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Health Care Reform Unfinished, Part 1: Hospitals Take A Hit

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File photo. (credit: CBS3)

File photo. (credit: CBS3)

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By Pat Loeb

PHILADELPHIA (CBS) — This week, KYW Newsradio is presenting a special report, “Health Care Reform – Unfinished.”

Surveys find there are nine-Million fewer uninsured after the enrollment period prescribed by the Affordable Care Act.

But that alone does not equal success for the Act, known as Obamacare.

Hospitals have not yet realized the savings of universal health care but they’re already feeling the bite of cuts in payments.

The Hospital Association of Pennsylvania embraced health care reform.

Hospitals had provided Billions in uncompensated care and the promise of universal coverage appealed not only to their bottom line but their values.

“The hospital community signed up for this as part of improving health and health care,” says
Priscilla Koutsouradis of Hap’s Delaware Valley Healthcare Council “they agreed to $7-Billion in medicare and medicaid cuts to help pay for the Act.”

Koutsouradis says, “over time, people would be healthier and there would be a better use of health care resources because you wouldn’t be taking care of uninsured people who put off care and when they finally came to the emergency room, they were really sick.”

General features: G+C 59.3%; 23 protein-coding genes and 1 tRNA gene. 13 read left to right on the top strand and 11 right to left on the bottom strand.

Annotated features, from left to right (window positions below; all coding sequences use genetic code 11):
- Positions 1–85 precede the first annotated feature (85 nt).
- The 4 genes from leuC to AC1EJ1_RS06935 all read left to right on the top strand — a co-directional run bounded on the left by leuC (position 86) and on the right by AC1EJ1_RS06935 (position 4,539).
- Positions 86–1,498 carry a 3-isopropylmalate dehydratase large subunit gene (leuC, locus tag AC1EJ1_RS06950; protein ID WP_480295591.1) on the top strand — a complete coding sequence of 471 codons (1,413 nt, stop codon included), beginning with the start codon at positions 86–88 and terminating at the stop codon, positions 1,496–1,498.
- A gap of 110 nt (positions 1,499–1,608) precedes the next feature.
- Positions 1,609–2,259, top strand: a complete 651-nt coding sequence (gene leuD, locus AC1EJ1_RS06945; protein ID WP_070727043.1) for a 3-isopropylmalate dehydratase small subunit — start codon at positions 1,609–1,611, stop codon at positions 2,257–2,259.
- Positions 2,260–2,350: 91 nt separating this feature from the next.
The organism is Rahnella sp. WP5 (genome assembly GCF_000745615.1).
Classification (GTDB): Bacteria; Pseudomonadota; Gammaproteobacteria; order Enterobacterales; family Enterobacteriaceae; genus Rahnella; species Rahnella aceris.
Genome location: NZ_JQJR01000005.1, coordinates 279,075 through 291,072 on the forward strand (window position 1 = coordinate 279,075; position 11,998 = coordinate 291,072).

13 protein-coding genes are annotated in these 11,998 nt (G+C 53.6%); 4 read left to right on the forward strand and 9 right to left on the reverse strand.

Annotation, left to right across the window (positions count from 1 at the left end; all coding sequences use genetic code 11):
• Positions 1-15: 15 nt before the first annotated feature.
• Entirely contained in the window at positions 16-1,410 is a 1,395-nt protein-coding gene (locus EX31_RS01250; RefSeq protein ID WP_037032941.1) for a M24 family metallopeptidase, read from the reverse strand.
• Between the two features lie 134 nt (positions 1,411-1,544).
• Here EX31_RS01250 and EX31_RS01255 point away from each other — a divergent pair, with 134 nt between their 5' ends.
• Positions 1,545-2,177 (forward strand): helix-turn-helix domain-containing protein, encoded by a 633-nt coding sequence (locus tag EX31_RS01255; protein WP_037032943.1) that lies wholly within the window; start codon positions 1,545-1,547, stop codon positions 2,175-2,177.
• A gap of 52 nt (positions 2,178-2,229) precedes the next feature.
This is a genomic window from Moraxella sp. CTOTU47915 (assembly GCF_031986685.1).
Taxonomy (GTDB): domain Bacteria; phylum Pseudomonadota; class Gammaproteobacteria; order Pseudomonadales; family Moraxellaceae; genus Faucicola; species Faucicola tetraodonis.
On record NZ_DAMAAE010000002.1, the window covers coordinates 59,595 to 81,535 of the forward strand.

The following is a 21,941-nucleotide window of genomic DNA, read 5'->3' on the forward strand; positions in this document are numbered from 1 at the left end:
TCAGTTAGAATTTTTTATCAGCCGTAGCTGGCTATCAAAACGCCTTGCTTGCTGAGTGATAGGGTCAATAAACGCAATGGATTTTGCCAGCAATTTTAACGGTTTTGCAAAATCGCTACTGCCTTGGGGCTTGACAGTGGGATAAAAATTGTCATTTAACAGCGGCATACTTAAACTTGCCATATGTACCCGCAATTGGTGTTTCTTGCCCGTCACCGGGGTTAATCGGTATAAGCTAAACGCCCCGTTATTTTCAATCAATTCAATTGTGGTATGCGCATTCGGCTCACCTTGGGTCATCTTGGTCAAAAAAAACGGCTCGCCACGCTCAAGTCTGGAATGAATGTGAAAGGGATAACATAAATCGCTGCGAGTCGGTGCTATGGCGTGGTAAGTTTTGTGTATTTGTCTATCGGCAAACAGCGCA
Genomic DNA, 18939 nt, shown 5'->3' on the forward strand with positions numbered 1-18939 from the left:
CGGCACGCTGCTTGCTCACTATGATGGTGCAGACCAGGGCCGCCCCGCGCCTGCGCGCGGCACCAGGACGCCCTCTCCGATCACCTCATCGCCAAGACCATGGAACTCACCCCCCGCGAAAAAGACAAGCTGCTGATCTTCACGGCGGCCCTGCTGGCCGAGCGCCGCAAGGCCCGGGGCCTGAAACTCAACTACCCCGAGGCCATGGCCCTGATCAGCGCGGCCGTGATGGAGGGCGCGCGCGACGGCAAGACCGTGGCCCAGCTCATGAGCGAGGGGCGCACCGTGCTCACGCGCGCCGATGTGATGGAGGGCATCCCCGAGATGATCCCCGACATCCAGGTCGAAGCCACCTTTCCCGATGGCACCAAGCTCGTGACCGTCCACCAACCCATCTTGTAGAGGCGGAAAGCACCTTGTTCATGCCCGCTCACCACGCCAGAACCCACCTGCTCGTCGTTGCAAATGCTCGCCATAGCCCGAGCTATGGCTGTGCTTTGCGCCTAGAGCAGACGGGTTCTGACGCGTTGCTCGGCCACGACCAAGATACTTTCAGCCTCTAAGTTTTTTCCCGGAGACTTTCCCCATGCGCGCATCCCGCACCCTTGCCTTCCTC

The key words there are “over time.”

The cuts have started, the savings haven’t and hospitals are cutting staff and services to compensate.

Federal officials maintain reforms are already increasing the quality of care and decreasing costs, citing a drop in hospital readmission rates.

They acknowledged that some hospitals have been hurt by reform but say others– rewarded for better quality– have gained.

But at a safety net hospital like Einstein, vice president Bill Ryan says, it’s not a level playing field.

“Hospitals that serve the city as a whole are shouldering the burden higher than the hospitals surrounding us,” Ryan says.

Ryan says Einstein is also hurt by Pennsylvania’s failure to expand Medicaid, which means people are still coming to the emergency room for care with no way to pay.

More about that in a later report.

Local hospitals try to make the math work on health care reform.

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